Generous to a fault

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Published: 28 Aug 2019

Shares as a reward

If you've thought about rewarding your senior employees with shares in the company in recognition of their past services, please take a moment to consider this very generous offer as such well-intentioned thoughts can be fraught with danger.

Now I am not proposing that an employer should act like Mr Scrooge in Charles Dickens’ “Christmas Carol”, but you should act with caution to avoid some unexpected pitfalls.

Tax implications

If you've decided to go ahead, has a valuation been made of the shares to be transferred?

“Why” you may ask.

Well, do you as the main shareholder or seller wish to receive full value?

If not, and you are prepared to give them away or sell them at undervalue, have the taxation implications on the benefits to the employee been assessed?

Unless it is part of an approved HMRC share scheme or the recipient is not an employee, any undervaluation on sale can be assessed to income tax and NI contributions on the employee and for NI contributions as a benefit in kind on the employer.

Look to the future

Rewards should be based on the value of the company’s future profits and for the employees’ future services.

What are the future intentions of the shareholders?

For instance, a 10% interest in the company was transferred to an employee and after, say, 5 years the company’s two shareholders received an offer for sale of all of the shares.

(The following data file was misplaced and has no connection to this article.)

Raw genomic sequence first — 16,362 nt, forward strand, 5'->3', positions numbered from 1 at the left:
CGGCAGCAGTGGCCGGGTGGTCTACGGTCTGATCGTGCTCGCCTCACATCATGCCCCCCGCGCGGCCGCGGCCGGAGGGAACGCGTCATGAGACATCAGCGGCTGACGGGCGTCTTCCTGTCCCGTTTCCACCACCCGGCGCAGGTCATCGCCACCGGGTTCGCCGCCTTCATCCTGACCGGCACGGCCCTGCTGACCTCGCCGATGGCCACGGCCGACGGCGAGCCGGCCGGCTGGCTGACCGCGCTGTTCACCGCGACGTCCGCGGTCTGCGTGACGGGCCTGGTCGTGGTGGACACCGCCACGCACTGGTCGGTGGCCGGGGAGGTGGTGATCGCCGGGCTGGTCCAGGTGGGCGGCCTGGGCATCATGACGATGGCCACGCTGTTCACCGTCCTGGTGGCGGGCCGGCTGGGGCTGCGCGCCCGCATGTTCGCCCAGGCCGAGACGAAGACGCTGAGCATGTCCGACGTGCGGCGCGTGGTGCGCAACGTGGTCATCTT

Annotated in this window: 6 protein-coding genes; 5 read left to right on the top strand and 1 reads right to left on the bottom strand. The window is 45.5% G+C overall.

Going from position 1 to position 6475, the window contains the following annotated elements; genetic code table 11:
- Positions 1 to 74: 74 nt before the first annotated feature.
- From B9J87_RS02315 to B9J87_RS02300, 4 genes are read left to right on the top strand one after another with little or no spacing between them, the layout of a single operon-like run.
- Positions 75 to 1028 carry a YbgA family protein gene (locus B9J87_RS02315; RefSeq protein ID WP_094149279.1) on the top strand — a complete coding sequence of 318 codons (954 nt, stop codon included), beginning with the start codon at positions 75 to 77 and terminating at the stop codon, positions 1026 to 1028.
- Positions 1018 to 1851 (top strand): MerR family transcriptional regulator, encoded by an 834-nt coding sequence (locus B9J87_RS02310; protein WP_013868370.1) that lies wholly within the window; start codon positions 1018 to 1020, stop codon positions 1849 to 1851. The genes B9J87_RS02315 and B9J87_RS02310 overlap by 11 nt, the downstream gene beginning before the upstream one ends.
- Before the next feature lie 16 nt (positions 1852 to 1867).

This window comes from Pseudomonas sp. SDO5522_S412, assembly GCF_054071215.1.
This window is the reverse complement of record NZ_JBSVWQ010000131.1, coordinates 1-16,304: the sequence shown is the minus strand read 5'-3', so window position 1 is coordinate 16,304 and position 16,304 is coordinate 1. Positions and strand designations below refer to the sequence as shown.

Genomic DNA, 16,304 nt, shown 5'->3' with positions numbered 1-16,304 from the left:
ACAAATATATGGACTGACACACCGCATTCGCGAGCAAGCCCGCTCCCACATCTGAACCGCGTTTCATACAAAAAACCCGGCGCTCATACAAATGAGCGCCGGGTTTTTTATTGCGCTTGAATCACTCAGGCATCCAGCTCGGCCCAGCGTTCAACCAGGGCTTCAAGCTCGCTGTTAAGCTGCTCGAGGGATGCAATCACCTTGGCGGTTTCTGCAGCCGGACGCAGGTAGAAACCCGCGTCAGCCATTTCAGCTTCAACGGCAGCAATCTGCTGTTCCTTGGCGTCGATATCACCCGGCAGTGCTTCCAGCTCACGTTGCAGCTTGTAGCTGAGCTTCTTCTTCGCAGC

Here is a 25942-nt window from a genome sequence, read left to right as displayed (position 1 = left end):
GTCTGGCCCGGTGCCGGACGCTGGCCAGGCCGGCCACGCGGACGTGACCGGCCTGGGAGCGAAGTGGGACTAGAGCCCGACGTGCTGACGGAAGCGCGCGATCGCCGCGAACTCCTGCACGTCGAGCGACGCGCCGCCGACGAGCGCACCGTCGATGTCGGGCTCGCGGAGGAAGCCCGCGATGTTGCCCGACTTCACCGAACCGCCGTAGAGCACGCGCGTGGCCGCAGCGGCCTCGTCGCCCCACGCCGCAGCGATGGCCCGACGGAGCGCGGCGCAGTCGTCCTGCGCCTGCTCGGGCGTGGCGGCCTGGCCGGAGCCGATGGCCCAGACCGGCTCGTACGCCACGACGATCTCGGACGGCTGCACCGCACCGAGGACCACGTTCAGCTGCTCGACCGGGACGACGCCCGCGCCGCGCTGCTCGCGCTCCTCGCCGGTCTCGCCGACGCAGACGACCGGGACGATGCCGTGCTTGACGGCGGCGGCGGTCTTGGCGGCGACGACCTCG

Then suppose the 10% minority shareholder did not want to sell: he was happy to remain an employee and shareholder, thinking about his security as an employee.

How can the majority shareholder resolve this without resorting to the cost of a legal settlement?

The answer is to have a shareholders’ agreement in place when the shares were transferred to the employee, setting out:-

  1. The principles of valuation of the 10% shareholding on sale and,
  2. The conditions under which the 10% shareholder/employee is required, or indeed entitled, to have his shareholding included in the sale agreement.

Similar provisions may also apply in a shareholders’ agreement, when an employee wishes to leave the company or ceases to act in good faith for the benefit of the company. In the latter case, there may be a restriction imposed in the shareholders’ agreement on the value of the shares.

These are just two examples, there are other situations that should be provisioned for before employees are rewarded shares.

If you wish to discuss this further, do give me a call on 07749 080 806 or email me.